Elaine de Kooning
(1918 - 1989)
Elaine DeKooning was born and grew up in Brooklyn, New York and spent her childhood studying the lives of artists and visiting the museums and galleries of New York City. After high school she attended the American Artists School and the Leonardo da Vinci School and was swept up in the cultural excitement in New York of the late 1930s and early 1940s. In 1943 she married fellow artist Willem de Kooning (1904-1997), one of the group of artists soon to emerge as the first generation of Abstract Expressionists. During her marriage, de Kooning continued painting; however, much of her time was devoted to ensuring the success of her husband. In the summer of 1948, de Kooning and her husband left New York for North Carolina so that he could teach at Black Mountain College. At the end of the summer, her husband left North Carolina, and de Kooning stayed behind. During that period at Black Mountain, she created a series of paintings titled "Black Mountain Abstractions." The following year, de Kooning and her husband were part of an exhibition entitled "Artists: Man and Wife" at the Sidney Janis Gallery, which featured several artist couples.
The 1950s were an artistically prosperous time for de Kooning, as she secured several solo exhibitions at notable galleries such as the Stable Gallery and the Graham Gallery, and she also participated in numerous noteworthy group shows including the Ninth Street Show in 1951, Young American Painters at the MoMA, 1956, and Artists of the NY School: 2nd Generation at the Jewish Museum, 1957. She was included in the Ten Best list in ArtNews in 1956. De Kooning came to New Mexico in 1957-58, where she was a visiting professor in the University of New Mexico's art department. The light, space, and colors of New Mexico had a lasting impact on her work.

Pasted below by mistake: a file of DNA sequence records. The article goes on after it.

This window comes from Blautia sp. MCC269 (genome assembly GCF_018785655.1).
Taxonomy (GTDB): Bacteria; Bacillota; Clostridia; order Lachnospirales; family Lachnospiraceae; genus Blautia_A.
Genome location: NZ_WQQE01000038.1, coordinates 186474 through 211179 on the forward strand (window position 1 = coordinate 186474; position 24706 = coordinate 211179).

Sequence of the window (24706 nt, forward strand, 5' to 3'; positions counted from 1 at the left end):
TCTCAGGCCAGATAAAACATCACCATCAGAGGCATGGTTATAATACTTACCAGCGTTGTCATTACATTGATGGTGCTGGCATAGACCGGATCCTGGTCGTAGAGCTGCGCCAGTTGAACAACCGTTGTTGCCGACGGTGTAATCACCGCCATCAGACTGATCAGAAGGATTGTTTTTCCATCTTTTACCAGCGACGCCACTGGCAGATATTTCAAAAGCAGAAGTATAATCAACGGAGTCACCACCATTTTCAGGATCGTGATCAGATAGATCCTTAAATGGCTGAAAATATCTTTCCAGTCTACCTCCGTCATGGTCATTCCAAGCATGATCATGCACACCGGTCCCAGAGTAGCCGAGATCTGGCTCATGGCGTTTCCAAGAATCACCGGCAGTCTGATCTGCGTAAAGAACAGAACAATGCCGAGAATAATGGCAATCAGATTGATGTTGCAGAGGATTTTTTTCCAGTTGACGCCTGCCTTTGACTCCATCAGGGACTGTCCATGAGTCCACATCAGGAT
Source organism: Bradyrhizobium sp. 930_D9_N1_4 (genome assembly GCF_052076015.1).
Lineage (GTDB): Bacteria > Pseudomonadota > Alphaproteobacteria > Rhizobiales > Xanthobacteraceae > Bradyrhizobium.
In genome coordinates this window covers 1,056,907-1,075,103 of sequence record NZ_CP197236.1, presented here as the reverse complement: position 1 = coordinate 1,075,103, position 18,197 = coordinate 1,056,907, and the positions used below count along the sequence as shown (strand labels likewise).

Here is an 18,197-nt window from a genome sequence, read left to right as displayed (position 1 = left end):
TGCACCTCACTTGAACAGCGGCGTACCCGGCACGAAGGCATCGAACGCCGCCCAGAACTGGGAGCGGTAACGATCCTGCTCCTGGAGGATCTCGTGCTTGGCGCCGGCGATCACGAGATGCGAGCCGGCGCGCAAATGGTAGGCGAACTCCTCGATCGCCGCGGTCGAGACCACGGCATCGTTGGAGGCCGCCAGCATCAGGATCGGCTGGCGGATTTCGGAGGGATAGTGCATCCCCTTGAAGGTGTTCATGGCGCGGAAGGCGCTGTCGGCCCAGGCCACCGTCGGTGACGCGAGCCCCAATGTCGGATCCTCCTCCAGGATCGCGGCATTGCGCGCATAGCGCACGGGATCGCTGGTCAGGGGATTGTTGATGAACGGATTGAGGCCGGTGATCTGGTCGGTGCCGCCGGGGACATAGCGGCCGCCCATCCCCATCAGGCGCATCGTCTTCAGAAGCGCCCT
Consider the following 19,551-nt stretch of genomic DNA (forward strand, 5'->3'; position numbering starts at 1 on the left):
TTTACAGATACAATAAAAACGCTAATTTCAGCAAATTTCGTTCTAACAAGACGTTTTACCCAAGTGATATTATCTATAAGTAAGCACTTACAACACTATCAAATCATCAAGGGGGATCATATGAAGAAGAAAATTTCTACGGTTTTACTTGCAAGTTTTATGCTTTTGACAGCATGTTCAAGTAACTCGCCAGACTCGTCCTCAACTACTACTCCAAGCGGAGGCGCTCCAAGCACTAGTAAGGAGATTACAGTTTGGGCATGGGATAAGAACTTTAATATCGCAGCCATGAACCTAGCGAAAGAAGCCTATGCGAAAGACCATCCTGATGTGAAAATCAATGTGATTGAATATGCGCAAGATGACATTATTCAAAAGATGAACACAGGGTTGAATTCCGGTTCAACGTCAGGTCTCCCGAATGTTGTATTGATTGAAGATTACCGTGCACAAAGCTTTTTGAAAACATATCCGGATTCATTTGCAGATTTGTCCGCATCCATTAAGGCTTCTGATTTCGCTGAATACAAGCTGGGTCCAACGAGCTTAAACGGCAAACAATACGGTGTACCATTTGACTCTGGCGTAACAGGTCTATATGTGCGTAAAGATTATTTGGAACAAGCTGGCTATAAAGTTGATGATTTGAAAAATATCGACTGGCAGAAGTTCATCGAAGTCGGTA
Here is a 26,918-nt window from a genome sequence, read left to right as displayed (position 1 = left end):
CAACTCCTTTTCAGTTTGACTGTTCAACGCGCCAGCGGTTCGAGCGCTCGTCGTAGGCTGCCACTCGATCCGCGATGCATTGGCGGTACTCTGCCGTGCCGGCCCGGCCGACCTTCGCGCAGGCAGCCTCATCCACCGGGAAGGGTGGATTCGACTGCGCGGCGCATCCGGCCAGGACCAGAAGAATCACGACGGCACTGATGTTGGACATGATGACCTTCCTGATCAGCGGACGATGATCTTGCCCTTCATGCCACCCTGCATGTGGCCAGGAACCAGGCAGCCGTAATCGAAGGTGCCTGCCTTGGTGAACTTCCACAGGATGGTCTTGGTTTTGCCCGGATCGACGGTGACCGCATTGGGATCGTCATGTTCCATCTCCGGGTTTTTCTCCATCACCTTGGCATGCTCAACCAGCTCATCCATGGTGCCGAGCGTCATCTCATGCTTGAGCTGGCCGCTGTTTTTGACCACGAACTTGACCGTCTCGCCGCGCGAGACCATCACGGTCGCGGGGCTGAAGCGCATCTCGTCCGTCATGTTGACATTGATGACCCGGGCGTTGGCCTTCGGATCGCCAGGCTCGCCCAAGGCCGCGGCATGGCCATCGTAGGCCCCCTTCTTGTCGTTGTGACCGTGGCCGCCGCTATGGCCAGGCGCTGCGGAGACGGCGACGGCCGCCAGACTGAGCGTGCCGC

She was an accomplished portrait artist, as well as a masterful abstract painter, as seen in the painting shown here. She also worked as an editorial associate and art critic of ArtNews magazine, and taught at many universities, including the University of New Mexico, the University of California - Davis, Yale University, the Pratt Institute, Carnegie Mellon University, Wagner College, and the University of Pennsylvania in Philadelphia. In 1985 she was elected into the National Academy of Design as an Associate member, and became a full Academician in 1988. In the 1980s, de Kooning was diagnosed with lung cancer. Her health began to deteriorate until she succumbed to the disease in 1989. Her works are found in many museum collections, including the collections of the Museum of Modern Art and the Solomon R. Guggenheim Museum in New York.